Conclusion
These results suggest that sevoflurane may induce detrimental effects in fetal and offspring mice, which can be mitigated by environmental enrichment. These findings should promote more studies to determine the neurotoxicity of anesthesia in the developing brain.
doi:10.1097/ALN.0b013e3182834d5d
PMCID: PMC3580035  PMID: 23314109
16.  EFFECT OF SEDATION ON PAIN PERCEPTION 
Anesthesiology  2013;118(3):611-621.
Background
Sedation or anesthesia is used to facilitate many cases of an estimated 45 million diagnostic and therapeutic medical procedures in the United States. Preclinical studies have called attention to the possibility that sedative hypnotic drugs can increase pain perception but it remains unclear whether this observation holds true in humans and whether pain-modulating effects are agent specific or characteristic of intravenous sedation in general.
Methods
To study this important clinical question, we recruited 86 healthy volunteers and randomly assigned them to receive one of three sedative drugs; midazolam, propofol or dexmedetomidine. We asked participants to rate their pain in response to four experimental pain tasks (cold, heat, ischemic or electrical pain) before and during moderate sedation.
Results
Midazolam increased cold, heat and electrical pain perception significantly (10-point pain rating scale change = 0.82 ± 0.29, mean ± SEM). Propofol reduced ischemic pain and dexmedetomidine reduced both cold and ischemic pain significantly (−1.58 ± 0.28, mean ± SEM). We observed a gender-by-race interaction for dexmedetomidine. In addition to these drug specific effects, we observed gender effects on pain perception; females rated identical experimental pain stimuli higher than males. We also noted racedrug interaction effects for dexmedetomidine with higher doses of drug needed to sedate Caucasians when compared to African-Americans.
Conclusions
The results of our study call attention to the fact that intravenous sedatives may increase pain perception. The effect of sedation on pain perception is agent and pain type specific. Knowledge of these effects provides a rational basis for analgesia and sedation to facilitate medical procedures.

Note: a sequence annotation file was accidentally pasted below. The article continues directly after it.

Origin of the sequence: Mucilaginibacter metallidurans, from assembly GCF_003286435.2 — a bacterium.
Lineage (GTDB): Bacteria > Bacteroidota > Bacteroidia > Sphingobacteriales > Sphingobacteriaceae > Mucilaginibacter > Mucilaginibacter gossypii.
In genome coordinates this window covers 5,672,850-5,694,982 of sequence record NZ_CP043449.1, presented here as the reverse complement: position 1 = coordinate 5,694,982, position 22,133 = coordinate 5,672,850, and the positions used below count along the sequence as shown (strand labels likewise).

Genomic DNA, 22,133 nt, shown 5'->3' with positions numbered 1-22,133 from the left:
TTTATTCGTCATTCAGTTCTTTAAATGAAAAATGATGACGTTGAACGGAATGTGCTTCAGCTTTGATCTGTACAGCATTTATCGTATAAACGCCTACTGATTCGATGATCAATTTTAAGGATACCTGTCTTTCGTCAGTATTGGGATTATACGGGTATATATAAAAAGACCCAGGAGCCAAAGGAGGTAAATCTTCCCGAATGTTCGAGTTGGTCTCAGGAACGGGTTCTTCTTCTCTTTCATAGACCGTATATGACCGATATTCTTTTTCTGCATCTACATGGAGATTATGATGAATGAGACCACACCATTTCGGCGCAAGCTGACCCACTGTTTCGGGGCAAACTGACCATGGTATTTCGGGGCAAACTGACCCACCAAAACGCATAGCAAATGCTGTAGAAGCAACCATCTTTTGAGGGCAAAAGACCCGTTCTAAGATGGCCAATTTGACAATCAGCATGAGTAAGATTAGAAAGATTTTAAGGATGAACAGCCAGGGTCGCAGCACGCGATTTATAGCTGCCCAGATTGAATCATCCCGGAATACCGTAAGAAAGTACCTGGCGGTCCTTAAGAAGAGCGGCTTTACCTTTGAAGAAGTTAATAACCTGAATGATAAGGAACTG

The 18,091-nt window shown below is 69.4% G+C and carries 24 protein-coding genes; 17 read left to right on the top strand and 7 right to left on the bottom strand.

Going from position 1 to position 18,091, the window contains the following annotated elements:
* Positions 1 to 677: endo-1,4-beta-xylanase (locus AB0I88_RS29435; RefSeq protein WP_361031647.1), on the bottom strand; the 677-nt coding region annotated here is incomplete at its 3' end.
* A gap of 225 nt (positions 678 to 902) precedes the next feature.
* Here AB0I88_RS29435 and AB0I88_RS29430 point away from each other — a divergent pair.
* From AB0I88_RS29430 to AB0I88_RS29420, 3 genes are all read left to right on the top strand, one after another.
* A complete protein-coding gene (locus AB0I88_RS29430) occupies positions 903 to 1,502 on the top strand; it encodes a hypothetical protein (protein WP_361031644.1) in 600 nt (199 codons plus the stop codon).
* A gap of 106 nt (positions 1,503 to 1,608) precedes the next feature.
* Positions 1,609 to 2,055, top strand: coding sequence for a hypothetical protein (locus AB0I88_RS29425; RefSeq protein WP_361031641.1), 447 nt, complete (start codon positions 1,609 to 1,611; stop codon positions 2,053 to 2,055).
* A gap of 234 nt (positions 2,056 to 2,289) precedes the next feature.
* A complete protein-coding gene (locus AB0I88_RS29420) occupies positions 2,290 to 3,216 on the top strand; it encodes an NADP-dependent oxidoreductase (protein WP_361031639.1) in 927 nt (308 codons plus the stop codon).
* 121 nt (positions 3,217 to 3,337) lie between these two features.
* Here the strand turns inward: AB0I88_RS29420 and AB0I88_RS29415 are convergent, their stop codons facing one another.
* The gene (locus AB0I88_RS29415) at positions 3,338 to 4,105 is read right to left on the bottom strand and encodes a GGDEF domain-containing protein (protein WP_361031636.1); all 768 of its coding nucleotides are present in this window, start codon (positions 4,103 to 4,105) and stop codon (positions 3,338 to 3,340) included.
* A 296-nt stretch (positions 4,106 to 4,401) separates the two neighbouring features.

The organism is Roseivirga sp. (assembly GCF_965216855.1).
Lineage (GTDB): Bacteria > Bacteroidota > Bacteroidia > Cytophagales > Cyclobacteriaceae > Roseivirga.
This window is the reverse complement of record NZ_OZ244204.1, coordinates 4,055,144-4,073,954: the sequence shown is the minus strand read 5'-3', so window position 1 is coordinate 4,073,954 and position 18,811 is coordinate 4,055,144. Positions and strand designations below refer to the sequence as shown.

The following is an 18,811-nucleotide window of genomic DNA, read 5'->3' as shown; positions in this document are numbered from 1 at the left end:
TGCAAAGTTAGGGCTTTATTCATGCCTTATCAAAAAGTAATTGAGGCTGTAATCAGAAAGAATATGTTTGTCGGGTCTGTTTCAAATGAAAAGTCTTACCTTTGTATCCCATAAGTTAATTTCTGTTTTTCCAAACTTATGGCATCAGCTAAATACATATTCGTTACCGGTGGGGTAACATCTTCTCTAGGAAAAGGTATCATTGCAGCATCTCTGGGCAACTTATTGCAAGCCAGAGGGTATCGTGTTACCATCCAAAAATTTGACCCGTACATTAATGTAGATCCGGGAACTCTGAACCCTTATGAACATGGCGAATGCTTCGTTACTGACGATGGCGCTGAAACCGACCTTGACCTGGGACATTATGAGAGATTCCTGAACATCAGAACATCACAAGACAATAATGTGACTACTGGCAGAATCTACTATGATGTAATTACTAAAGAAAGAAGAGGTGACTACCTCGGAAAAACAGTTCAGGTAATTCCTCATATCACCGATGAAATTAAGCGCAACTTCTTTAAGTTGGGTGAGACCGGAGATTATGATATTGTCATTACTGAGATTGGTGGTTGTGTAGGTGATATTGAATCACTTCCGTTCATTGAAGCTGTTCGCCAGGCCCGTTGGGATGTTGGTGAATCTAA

doi:10.1097/ALN.0b013e318281592d
PMCID: PMC3744342  PMID: 23314164
17.  Depletion of Bone Marrow-derived Macrophages Perturbs the Innate Immune Response to Surgery and Reduces Postoperative Memory Dysfunction 
Anesthesiology  2013;118(3):527-536.
Background
According to rodent models of postoperative cognitive decline, activation of the innate immune response following aseptic surgical trauma results in the elaboration of hippocampal proinflammatory cytokines, which are capable of disrupting long-term potentiation, the neurobiologic correlate of memory. We hypothesize that hippocampal recruitment of bone marrow-derived (BMD) macrophages plays a causal role in these processes, resulting in memory dysfunction.
Methods
Clodrolip injection (liposomal formulation of clodronate) prior to stabilized tibial fracture under general anesthesia was used to deplete BMD macrophages. Systemic and neuroinflammation were studied on postoperative day 1, and memory in a fear-trace conditioning paradigm was assessed on postoperative day 3. CX3CR1GFP/+ CCR2RFP/+ mice were used to identify BMD macrophages.
Results
Clodrolip effectively depleted splenic CCR2+ BMD macrophages. It also attenuated the surgery-induced increase of interleukin-6 in the serum and the hippocampus, and prevented hippocampal infiltration of CCR2+ cells without affecting the number of CX3CR1+ microglia. It did not alter the surgery-induced increase in hippocampal MCP-1, the recruitment signal for CCR2+ cells. Clodrolip prevented surgery-induced memory dysfunction, as evidenced by a significant increase in freezing time (29%, 95% CI: 21 to 38% vs. 48%, 95% CI: 38 to 58%, n= 20, P = 0.004), but did not affect memory in nonsurgical mice.
Conclusion
Depletion of BMD macrophages prevents hippocampal neuroinflammation and memory dysfunction after experimental tibial fracture. These data suggest that the hippocampal recruitment of BMD macrophages is a necessary mechanism in murine postoperative cognitive dysfunction. Interventions designed to prevent its activation and/or migration into the brain may represent a feasible preemptive strategy.
doi:10.1097/ALN.0b013e3182834d94
PMCID: PMC3779063  PMID: 23426204
18.  ROLE OF MENINGEAL MAST CELLS IN INTRATHECAL MORPHINE EVOKED GRANULOMA FORMATION 
Anesthesiology  2013;118(3):664-678.
Background